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Belarussian Government Started Blocking Tor

Last weekend, the Belarussian government started blocking the Tor Browser and it seems their attempt is quite successful.

In March 2016, President Aljakszandr Rihoravics Lukasenka issued a decree “On improving the procedure for the transfer of Telecommunications”. One part included a document that contained the ban of the Tor Browser, which is engaged in forwarding traffic.

According to Belarussian internet users, starting from Sunday, they were unable to view websites via the Tor Browser (including blocked sites in the country). The government claims they banned the software to prevent citizens from accessing illegal websites, such as dark net markets. However, “advanced web users” are sharing tutorials and workaround methods in order to use Tor.

The Tor Browser has always been an important software for both journalists and citizens living in countries where the internet or some parts of the web is censored. Of course, cybercriminals are also accessing illicit websites on Tor, but there are plenty of users who just want to visit legal content, which they would not be able to access on a normal browser. If oppressing governments found ways to completely ban the Tor Network from a country, it could result in huge losses of privacy. For example, in China, Facebook could not be accessed due to censorship, however, Facebook also has a .onion.sale website, which helps people from internet censored countries accessing the social media platform.

Talking about China, the country recently introduced a new law that forces companies to provide customer data to the government. The controversial cybersecurity law gives authorities information about most of their citizens and what they are doing on the internet. Several human rights groups say that this new law went way far. The government now can censor everything on the internet and can restrict free speech whenever they want.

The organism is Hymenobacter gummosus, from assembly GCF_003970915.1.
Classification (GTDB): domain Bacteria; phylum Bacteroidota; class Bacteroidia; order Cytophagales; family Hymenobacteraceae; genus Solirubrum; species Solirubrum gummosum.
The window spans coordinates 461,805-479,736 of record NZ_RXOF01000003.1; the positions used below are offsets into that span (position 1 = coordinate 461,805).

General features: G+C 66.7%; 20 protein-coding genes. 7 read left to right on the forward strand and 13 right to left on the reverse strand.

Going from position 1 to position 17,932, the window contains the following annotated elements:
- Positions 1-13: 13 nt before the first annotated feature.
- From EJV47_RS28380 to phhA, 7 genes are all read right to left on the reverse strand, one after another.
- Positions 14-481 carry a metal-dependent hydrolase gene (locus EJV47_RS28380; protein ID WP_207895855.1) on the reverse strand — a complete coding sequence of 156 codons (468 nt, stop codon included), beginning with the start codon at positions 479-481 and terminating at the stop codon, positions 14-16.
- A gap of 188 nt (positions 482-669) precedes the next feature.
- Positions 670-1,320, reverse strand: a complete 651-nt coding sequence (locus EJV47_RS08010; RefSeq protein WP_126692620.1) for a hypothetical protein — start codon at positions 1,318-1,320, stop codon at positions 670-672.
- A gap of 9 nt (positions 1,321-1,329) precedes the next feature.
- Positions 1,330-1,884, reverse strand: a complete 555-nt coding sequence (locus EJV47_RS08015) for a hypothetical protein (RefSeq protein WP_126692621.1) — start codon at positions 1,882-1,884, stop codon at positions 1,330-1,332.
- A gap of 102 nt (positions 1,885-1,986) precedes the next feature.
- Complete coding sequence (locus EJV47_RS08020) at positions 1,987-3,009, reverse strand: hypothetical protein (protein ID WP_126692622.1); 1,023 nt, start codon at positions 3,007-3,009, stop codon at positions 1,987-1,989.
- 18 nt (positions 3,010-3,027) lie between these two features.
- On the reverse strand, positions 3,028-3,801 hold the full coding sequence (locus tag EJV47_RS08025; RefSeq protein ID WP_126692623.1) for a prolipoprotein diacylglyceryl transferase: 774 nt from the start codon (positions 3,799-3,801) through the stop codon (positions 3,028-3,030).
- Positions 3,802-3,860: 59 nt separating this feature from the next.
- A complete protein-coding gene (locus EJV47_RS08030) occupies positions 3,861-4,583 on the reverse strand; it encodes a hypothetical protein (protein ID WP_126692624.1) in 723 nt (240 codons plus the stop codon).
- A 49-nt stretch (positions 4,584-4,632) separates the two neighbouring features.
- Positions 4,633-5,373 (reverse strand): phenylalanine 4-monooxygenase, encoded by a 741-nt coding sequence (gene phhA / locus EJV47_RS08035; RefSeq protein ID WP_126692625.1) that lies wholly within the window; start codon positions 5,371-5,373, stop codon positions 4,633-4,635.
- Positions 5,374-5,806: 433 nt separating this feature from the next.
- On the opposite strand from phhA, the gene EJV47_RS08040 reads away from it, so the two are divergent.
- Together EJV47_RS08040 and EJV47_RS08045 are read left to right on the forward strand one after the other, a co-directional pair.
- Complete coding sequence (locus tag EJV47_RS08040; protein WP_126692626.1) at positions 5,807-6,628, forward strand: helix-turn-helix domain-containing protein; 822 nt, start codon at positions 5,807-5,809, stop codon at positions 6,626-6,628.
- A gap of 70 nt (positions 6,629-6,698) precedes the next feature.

“This is a step backwards for innovation in China that won’t do much to improve security,” James Zimmerman, chairman of the American Chamber of Commerce in China, wrote in an e-mail to Bloomberg. “The Chinese government is right in wanting to ensure the security of digital systems and information here, but this law doesn’t achieve that. What it does do is create barriers to trade and innovation.”

In the law, internet firms have to store customer data and share it with the government. The storage of the data has raised some serious problems. Chinese citizens have expressed explicit concern for the data storage requirements in the law. Those businesses who obtain information on the country’s citizens are required to store it on local servers. The data has to remain on the domestic servers and a special permission is needed when the info is requested abroad.

“A number of IT companies have really serious concerns. We don’t want to see barriers put up,” U.S. Deputy Secretary of Commerce Bruce Andrews told reporters during an October visit to Beijing. “Cross-border data flow has become increasingly important to trade and to companies in the way they operate every day.”

One comment

  1. Use Tor Bridges, of course:


    Eventually, the Belarussian government will start blocking legitimate traffic (not to say that Tor traffic is “not legitimate”), complaints will rise, and then, they’ll stop doing it entirely.

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